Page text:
Fixing all this is likely to require far more funding and a broad regulatory overhaul, including penalties for utilities that fail to provide power and reforms that move prices closer to market rates. But the latter is an extremely unpopular notion in India, where the belief that the state should deliver cheap power is deeply held, dating back to the earliest promises of independence.
In Halaguru, a small town south of Bangalore, a blacksmith named Sidhappa Ji hammers glowing orange beams into sharp-edged sickles, in a hot metal shed 10 steps from an electricity pole. But because he doesn’t have legal documents for the property, he can’t obtain electricity, a problem shared by many in India’s slums.
Selco, a Bangalore-based social enterprise, has been working on the opposite end of the spectrum from the gigantic parks, supplying solar panels, batteries, and other tools to homes, farms, and businesses in rural villages.
Through its foundation, the organization develops customized solar-powered tools for micro-entrepreneurs, including the blower that Ji uses to stoke his fire. The nonprofit has also created water pumps, photocopiers, and cattle-milking contraptions that run directly off solar panels and batteries, and it’s working on chili-powder pounders, banana-chip choppers, and puffed-rice puffers.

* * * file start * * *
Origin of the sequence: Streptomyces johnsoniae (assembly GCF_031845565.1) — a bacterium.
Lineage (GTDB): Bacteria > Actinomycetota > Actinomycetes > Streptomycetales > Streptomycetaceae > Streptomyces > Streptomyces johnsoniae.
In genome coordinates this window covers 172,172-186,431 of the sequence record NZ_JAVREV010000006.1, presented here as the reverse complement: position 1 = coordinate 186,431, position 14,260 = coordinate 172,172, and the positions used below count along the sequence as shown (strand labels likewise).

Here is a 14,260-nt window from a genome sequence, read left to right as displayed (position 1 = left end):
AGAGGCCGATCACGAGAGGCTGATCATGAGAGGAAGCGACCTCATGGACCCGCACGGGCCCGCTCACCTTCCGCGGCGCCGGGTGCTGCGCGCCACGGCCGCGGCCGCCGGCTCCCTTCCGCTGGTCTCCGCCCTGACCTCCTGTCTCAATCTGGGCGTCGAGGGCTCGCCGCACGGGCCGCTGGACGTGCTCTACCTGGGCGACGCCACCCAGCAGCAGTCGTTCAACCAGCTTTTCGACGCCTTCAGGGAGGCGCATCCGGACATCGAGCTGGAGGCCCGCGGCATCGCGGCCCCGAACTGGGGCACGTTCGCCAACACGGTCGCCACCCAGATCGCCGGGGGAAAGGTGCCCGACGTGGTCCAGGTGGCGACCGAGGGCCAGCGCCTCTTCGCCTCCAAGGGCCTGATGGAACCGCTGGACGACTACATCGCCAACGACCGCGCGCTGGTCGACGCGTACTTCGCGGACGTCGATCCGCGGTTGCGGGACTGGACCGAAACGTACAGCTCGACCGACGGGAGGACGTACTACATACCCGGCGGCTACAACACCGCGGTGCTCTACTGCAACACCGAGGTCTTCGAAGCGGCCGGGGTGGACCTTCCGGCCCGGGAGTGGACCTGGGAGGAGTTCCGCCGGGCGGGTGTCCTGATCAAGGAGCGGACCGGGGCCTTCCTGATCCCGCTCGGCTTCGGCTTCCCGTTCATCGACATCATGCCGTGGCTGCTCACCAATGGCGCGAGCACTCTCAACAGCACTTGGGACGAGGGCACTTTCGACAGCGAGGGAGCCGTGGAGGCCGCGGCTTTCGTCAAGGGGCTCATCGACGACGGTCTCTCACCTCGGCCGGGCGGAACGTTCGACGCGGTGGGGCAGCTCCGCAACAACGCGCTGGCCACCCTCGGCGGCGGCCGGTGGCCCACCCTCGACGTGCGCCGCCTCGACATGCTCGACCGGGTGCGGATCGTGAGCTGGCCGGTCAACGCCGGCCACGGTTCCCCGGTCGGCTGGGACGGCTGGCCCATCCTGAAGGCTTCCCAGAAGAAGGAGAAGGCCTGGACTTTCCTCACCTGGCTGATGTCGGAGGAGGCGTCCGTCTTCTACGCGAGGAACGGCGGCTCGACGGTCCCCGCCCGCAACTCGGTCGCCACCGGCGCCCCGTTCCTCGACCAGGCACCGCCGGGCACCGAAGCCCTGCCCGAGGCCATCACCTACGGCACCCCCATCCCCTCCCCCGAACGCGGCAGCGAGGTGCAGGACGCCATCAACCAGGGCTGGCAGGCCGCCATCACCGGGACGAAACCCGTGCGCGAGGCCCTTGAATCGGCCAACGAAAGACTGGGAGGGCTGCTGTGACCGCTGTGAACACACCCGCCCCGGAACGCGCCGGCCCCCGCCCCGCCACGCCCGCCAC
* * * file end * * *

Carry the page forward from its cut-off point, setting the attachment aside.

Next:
Given the country’s sprawling scale and fragmented grids, decentralized renewable power will need to play a large role in electrification, says Pratim Raha, a program manager at the Selco Foundation. That, in turn, will also ensure that clean energy sources can account for as much as possible of the projected rise in energy consumption in the decades to come.
“If your narrative is ‘The grid will come and solve all problems,’ that’s not right in India,” Raha says.
"The burden of adjustment"
All the complexities discussed so far concern the challenge of slowing emissions from electricity generation. India has barely even begun cleaning up other climate-polluting sectors, including transportation, industry, and agriculture.